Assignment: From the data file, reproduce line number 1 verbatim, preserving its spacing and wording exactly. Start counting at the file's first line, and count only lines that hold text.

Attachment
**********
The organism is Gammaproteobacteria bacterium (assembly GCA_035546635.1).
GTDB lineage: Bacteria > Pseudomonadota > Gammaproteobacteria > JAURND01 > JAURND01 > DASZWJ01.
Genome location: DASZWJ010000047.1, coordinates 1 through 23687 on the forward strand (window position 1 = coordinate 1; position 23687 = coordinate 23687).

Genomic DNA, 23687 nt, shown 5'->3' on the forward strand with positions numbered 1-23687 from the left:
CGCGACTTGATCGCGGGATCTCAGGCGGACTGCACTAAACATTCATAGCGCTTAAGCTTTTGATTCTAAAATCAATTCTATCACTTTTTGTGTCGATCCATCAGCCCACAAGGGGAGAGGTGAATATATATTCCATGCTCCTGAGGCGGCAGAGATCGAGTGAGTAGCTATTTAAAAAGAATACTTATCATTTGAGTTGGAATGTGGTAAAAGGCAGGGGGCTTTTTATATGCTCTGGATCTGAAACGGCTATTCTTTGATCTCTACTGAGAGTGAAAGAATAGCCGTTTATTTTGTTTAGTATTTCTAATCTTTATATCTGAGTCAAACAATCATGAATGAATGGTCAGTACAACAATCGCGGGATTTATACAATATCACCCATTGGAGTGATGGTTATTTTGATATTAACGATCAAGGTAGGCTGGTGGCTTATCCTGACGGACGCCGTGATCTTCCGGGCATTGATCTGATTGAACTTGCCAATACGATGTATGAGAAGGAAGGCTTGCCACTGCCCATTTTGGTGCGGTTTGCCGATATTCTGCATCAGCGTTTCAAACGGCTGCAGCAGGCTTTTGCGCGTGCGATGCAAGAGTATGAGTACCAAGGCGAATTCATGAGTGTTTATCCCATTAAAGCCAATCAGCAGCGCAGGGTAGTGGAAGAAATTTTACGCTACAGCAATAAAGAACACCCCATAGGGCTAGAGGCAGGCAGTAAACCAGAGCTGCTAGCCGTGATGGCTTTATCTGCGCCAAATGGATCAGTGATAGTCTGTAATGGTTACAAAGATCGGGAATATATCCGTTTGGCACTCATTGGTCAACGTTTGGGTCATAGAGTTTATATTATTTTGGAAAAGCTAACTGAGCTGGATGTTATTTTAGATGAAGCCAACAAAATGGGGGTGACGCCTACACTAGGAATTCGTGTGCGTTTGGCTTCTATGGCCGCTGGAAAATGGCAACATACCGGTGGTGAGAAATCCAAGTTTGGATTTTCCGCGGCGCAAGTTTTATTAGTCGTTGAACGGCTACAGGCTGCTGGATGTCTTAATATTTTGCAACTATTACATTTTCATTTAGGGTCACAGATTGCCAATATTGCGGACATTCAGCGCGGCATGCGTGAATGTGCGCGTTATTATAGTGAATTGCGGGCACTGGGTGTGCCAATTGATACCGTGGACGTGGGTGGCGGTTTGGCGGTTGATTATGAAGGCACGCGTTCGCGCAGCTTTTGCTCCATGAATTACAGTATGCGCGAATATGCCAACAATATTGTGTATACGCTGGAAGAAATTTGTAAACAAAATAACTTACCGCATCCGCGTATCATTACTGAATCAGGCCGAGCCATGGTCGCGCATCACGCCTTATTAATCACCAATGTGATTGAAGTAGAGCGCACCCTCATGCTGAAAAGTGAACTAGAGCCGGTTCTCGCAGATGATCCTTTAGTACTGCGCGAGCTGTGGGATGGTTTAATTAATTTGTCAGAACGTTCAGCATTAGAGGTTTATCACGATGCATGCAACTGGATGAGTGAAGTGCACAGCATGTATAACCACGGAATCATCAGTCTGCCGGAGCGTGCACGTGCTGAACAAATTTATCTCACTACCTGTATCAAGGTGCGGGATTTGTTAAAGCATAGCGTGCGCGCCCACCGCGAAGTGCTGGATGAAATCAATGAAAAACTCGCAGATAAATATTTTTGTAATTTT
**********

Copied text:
The organism is Gammaproteobacteria bacterium (assembly GCA_035546635.1).